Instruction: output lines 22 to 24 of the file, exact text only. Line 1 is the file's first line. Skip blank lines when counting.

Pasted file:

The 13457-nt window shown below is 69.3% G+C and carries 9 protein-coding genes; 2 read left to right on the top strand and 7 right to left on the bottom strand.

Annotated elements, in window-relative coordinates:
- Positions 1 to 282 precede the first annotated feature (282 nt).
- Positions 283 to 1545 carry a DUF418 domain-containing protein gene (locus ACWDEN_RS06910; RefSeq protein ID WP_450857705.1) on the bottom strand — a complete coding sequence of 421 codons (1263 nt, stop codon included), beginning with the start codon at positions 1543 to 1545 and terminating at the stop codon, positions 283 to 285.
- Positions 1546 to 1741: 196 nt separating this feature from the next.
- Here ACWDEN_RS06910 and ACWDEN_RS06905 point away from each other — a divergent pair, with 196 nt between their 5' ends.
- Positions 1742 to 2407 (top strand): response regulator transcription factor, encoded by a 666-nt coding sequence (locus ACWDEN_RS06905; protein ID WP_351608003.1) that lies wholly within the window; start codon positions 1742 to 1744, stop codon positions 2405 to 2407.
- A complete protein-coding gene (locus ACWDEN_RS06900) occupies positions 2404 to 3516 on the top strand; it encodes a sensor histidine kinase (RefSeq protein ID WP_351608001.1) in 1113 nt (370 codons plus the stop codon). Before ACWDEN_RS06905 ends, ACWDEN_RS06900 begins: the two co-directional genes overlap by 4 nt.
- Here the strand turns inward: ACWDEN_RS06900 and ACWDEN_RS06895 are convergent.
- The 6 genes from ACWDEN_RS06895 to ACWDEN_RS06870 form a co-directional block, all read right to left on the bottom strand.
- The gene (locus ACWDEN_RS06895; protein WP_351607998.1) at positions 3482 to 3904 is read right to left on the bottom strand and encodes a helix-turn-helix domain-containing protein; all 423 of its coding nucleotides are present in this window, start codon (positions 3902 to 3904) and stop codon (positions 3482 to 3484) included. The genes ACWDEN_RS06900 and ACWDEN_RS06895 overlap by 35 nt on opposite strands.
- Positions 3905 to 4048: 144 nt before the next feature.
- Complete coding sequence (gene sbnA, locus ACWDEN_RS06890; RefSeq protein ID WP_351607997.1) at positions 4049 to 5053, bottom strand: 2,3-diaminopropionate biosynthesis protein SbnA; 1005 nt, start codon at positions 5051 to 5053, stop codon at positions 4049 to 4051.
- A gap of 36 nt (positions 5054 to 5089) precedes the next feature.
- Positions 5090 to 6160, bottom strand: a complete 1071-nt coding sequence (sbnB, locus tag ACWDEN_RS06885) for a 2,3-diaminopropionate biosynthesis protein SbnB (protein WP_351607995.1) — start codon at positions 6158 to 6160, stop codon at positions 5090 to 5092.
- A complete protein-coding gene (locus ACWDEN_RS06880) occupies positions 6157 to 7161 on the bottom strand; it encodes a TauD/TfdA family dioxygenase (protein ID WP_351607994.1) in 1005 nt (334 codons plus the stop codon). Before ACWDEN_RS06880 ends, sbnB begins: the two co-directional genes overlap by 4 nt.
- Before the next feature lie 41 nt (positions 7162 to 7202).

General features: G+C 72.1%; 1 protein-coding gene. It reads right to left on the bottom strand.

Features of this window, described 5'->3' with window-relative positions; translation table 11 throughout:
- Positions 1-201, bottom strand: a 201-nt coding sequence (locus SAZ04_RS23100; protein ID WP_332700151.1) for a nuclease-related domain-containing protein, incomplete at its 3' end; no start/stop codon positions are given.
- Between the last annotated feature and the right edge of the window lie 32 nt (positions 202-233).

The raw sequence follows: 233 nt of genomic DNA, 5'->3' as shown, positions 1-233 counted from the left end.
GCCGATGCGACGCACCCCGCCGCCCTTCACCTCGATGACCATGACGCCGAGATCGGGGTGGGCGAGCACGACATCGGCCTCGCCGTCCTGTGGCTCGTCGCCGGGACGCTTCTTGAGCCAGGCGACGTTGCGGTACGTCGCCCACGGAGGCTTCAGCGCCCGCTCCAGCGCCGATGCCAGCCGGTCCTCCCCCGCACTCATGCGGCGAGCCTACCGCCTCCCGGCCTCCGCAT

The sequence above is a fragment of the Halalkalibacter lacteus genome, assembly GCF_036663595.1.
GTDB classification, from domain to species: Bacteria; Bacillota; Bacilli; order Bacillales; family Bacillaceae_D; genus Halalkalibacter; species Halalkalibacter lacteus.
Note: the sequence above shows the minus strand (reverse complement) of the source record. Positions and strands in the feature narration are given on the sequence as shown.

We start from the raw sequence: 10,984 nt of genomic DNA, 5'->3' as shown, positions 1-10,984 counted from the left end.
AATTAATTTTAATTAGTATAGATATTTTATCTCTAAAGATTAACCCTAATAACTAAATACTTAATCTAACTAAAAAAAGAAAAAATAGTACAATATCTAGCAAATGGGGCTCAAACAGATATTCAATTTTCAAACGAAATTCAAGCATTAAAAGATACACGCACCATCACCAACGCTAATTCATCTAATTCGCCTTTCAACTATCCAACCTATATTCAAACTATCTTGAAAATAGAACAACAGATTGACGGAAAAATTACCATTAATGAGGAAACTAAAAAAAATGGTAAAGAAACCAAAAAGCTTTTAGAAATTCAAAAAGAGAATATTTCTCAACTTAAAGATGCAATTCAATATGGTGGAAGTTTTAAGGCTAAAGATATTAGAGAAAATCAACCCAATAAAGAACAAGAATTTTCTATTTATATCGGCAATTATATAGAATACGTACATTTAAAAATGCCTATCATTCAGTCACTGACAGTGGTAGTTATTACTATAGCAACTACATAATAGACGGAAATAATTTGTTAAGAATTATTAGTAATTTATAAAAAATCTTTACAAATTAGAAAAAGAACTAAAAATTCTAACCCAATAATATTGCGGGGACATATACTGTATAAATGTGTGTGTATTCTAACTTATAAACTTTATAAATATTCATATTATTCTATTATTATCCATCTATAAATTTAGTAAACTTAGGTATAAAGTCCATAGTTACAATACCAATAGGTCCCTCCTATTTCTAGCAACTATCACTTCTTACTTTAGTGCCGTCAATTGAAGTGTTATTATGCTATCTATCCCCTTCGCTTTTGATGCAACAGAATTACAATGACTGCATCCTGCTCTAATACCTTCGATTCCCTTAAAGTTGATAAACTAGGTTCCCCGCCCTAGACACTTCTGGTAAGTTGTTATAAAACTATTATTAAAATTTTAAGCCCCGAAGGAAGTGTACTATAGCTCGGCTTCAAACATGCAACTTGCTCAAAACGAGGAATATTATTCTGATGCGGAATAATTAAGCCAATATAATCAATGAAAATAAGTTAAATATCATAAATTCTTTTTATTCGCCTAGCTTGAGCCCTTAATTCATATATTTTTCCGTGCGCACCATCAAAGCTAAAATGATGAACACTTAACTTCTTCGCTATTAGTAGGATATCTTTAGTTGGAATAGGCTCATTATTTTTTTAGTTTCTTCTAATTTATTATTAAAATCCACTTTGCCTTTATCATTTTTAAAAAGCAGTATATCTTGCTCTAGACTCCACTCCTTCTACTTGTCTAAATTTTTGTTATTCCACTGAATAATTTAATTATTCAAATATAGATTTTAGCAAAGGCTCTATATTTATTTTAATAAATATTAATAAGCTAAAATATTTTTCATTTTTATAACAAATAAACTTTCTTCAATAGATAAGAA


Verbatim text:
The raw sequence follows: 233 nt of genomic DNA, 5'->3' as shown, positions 1-233 counted from the left end.
GCCGATGCGACGCACCCCGCCGCCCTTCACCTCGATGACCATGACGCCGAGATCGGGGTGGGCGAGCACGACATCGGCCTCGCCGTCCTGTGGCTCGTCGCCGGGACGCTTCTTGAGCCAGGCGACGTTGCGGTACGTCGCCCACGGAGGCTTCAGCGCCCGCTCCAGCGCCGATGCCAGCCGGTCCTCCCCCGCACTCATGCGGCGAGCCTACCGCCTCCCGGCCTCCGCAT

The sequence above is a fragment of the Halalkalibacter lacteus genome, assembly GCF_036663595.1.